COB vs. EOD: What Each Means & How to Use Them | Sales
Business acronyms. They make lengthy emails easier to digest, lead to better communication skills, and make you feel a little like you’re communicating the instructions for a covert mission. However, acronyms can also be confusing and frustrating. Have you ever received an email from your boss or colleague asking to have a task completed by COB or EOD? If you’ve felt confused or nervous you’ll miss some unspoken deadline — you’re not alone.
So, what do these terms mean? And how can they be used correctly when communicating with your colleagues? First, let’s run through the definitions.
What does COB mean?
COB stands for “close of business.” It refers to the end of a business day and the close of the financial markets in New York City, which define U.S. business hours. It’s used in business communications to set a deadline for a task to be completed by 5:00 PM Eastern Standard Time (EST).
COB can be used interchangeably with end of business (EOB), end of day (EOD), end of play (EOP), close of play (COP), and close of business (COB).
What does EOD mean?
EOD stands for “end of day.” It’s used to set a deadline for a task that should be complete by the end of the business day — typically 5:00 PM. When no time zone is provided, end of day is relative to the sender’s time zone.
Acronyms used interchangeably with EOD include, end of business (EOB), end of play (EOP), close of play (COP), and close of business (COB).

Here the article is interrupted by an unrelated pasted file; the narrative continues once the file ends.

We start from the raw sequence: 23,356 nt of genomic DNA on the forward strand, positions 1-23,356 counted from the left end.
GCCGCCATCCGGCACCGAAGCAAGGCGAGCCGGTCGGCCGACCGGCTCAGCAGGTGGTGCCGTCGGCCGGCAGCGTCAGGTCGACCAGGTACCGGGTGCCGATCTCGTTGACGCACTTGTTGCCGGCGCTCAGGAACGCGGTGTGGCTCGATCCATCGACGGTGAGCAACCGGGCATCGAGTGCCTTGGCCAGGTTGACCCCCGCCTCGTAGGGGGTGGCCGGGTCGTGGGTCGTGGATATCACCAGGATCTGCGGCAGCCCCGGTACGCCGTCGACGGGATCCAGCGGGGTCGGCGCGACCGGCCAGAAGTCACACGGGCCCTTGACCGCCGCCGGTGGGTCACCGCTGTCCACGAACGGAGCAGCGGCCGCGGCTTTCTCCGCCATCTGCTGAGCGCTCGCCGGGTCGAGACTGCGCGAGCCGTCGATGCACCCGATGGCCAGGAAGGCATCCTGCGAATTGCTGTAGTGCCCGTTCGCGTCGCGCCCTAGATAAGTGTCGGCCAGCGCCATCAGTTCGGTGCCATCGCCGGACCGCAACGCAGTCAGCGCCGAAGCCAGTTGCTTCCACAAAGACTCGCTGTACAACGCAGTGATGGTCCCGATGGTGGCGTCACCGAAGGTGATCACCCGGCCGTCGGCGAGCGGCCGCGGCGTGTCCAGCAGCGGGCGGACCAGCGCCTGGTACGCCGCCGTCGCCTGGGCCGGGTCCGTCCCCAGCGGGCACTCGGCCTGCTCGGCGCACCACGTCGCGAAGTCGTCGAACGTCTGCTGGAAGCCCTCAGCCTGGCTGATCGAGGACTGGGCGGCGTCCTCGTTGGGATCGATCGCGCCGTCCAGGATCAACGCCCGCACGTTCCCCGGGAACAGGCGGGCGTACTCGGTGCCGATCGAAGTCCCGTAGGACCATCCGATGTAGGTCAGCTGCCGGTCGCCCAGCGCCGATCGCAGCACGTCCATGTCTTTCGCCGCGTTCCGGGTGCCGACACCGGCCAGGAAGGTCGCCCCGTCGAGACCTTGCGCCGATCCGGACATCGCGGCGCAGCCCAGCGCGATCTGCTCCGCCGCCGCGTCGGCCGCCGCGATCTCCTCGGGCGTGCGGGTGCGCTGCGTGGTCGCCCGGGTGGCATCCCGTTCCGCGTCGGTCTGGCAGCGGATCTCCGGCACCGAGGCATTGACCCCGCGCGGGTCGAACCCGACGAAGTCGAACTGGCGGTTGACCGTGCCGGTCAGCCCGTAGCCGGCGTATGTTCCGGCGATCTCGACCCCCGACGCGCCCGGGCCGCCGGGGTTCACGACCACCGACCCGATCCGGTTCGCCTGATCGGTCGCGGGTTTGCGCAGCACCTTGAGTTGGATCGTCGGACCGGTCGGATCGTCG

What are Business Days?
Close of business (COB) and end of day (EOD) refer to a business day. But which days are considered business days? A business day refers to any workday — Monday through Friday — from 9:00 AM to 5:00 PM in the business’s local time.
Depending on the type of business or industry you work in, you may encounter 24-hour operations or working days on weekends. For example, banks and delivery services typically operate on Saturdays. This brings us to the following question:
Is Saturday considered a business day?
That answer is no. Most companies operating over the weekend do not consider Saturday or Sunday a “business day.” Public holidays are also usually not referred to as business days.
How to Use COB & EOD (with Examples)
If you’re using acronyms, such as COB and EOD, with individuals across countries and time zones, ensure clear expectations are set.
Let’s say you’re located at your company’s headquarters in New York but are working with an employee based in your London office. If this is the first time you’re collaborating with your London colleague, set communication guidelines for your interactions moving forward.
Share these expectations with the individual via video meeting, call, or email.
It was great chatting with you earlier today about our marketing conference schedule for the year. Please send me your finalized projections by EOD (end of day) tomorrow, Eastern Standard Time.
If there’s a deadline for an important project or task — it might be best to skip the acronyms altogether and provide your colleague with a specific date, time, and time zone.
I’m looking forward to the end-of-month presentation. Could you please provide me with your completed slides by Thursday, at 5:00 PM EST?
Transparency and clearly communicated expectations and deadlines lead to less confusion and stress in the workplace. They also ensure tasks and projects are delivered on time. When in doubt, clarify your acronyms for better working relationships and successful results.
Want to simplify other confusing business correspondence jargon? Check out these articles on Best Regards vs. Kind Regards, Why You Need to Stop Using “Dear Sir or Madam,” As Per Our Conversation, and “Hope You’re Doing Well” Alternatives.